Citation(s) from the GunPolicy.org literature library
Kohli, Anil, Aaron Karp and Sonal Marwah. 2011 ‘The Most and Least Dangerous Regions.’ Mapping Murder: The Geography of Indian Firearm Fatalities; IAVA Issue Brief No. 2, p. 3. New Delhi: India Armed Violence Assessment / IAVA and the Small Arms Survey, Geneva. 20 September
The Most and Least Dangerous Regions
The great regional differences in firearm deaths belie any simplistic interpretation of national trends. A mid-year population estimate is used to calculate the number of incidents per 100,000 people in 2008. The estimate yields an average national murder rate of 2.8 murders per 100,000 people annually. Table 3 lists states and union territories with especially high rates of firearms deaths.
Both the murder rate and the firearm fatality rate are much higher in the states and territories in Table 3 than elsewhere (see Table 4). Some of these states have particular characteristics that help to explain their exceptional gun problems.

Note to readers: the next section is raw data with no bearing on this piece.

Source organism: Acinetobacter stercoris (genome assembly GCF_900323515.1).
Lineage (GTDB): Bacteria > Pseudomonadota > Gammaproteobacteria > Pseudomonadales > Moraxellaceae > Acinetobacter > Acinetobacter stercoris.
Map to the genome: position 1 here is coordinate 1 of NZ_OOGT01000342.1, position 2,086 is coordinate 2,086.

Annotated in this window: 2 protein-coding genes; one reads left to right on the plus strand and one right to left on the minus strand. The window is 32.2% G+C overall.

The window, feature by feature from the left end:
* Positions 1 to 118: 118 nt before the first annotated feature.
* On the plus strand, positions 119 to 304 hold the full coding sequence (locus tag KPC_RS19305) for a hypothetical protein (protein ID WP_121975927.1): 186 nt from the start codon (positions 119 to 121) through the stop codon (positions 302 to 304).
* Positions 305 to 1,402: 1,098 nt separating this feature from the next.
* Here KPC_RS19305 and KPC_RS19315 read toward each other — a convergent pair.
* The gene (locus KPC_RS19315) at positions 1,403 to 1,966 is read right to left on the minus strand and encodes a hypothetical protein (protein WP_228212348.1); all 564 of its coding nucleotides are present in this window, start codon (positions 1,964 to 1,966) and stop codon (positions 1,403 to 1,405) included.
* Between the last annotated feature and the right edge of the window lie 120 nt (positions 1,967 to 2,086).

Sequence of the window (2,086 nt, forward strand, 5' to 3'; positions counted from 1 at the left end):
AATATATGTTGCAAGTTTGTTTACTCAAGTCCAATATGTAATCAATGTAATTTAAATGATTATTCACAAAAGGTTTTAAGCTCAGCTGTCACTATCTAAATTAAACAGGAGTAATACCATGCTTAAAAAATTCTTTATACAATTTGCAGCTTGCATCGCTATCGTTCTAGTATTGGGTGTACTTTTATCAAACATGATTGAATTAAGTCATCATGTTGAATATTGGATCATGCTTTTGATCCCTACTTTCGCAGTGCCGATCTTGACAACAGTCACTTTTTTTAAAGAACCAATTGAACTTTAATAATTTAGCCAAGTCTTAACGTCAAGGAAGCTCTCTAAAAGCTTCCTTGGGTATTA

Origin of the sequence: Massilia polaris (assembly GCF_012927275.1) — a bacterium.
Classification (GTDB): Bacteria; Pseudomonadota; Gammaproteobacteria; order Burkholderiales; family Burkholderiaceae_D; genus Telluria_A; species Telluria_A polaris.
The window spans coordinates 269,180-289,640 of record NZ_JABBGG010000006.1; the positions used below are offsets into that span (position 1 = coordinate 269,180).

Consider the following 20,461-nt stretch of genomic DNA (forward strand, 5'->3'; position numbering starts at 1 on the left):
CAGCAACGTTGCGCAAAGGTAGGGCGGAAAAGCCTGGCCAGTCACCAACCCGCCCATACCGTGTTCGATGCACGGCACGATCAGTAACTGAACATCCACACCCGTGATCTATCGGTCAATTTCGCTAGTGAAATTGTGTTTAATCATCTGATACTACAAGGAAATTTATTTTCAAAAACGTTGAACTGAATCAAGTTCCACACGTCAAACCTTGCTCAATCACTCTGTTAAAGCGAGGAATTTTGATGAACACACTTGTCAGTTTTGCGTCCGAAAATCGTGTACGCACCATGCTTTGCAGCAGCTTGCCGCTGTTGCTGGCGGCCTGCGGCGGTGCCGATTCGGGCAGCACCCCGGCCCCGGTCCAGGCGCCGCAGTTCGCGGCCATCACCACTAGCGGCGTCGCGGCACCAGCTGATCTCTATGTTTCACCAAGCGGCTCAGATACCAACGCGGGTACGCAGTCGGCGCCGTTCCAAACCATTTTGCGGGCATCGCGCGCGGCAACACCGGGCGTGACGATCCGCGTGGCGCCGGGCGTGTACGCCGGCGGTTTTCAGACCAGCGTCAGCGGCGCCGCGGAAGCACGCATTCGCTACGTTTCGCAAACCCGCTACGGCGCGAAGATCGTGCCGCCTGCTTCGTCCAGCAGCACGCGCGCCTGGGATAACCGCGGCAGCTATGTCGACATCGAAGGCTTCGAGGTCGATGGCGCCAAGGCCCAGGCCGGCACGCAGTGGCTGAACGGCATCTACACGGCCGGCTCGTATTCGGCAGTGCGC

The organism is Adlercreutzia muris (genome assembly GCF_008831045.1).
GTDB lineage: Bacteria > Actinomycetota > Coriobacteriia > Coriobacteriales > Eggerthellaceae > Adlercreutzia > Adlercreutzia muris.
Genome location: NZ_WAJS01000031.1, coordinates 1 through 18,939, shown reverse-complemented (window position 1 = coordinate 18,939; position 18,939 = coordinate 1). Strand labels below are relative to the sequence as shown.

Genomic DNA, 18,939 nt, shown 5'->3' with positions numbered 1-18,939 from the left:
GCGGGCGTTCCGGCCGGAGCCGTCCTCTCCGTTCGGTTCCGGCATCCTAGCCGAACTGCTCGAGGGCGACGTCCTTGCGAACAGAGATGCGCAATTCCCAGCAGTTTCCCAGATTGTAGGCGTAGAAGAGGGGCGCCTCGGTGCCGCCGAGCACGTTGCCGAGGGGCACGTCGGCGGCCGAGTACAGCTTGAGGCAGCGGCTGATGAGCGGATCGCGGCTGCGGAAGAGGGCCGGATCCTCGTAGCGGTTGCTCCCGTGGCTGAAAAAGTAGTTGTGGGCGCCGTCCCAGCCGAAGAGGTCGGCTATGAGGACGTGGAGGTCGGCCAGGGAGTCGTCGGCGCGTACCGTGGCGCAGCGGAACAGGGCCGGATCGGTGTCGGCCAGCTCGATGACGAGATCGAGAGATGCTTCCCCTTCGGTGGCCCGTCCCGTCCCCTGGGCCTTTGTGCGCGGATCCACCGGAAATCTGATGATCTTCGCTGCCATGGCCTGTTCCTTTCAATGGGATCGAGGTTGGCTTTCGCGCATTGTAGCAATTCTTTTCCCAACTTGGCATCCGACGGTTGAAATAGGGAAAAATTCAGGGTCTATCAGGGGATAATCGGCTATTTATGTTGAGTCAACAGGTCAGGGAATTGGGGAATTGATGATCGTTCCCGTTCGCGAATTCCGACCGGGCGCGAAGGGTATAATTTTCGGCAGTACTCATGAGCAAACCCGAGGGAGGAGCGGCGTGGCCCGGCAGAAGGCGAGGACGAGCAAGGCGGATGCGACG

Although it is far from the only factor at work, in the states of Arunachal Pradesh, Bihar, Jammu and Kashmir, Manipur, Nagaland, Uttar Pradesh, and Uttarakhand, international borders represent a complicating factor that facilitates smuggling. Chhattisgarh and Jharkhand are especially affected by Naxalite–Maoist violence, whereas Jammu and Kashmir, Manipur, and Nagaland are subjected to separatist violence and Bihar experiences especially serious caste-related conflicts.